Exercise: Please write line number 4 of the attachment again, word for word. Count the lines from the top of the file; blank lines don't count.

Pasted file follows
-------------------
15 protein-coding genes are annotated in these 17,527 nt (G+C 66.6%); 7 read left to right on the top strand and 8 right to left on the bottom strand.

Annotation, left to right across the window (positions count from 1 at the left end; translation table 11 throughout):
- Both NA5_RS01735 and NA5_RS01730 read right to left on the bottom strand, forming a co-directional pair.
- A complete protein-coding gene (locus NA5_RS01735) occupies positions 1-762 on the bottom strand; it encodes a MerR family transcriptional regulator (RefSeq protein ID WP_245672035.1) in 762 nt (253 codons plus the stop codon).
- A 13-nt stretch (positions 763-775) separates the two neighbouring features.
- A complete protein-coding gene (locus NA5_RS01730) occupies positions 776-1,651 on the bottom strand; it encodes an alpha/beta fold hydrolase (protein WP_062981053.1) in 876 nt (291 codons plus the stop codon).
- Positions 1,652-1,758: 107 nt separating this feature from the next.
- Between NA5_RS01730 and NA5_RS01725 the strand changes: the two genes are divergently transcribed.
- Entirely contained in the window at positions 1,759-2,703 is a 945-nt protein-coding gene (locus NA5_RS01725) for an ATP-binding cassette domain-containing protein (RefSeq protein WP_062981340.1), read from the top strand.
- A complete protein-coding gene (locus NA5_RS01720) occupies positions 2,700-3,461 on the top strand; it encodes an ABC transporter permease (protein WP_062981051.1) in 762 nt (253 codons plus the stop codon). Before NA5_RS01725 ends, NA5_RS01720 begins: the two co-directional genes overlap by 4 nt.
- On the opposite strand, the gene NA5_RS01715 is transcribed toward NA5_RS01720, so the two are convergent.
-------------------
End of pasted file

- A complete protein-coding gene (locus NA5_RS01735) occupies positions 1-762 on the bottom strand; it encodes a MerR family transcriptional regulator (RefSeq protein ID WP_245672035.1) in 762 nt (253 codons plus the stop codon).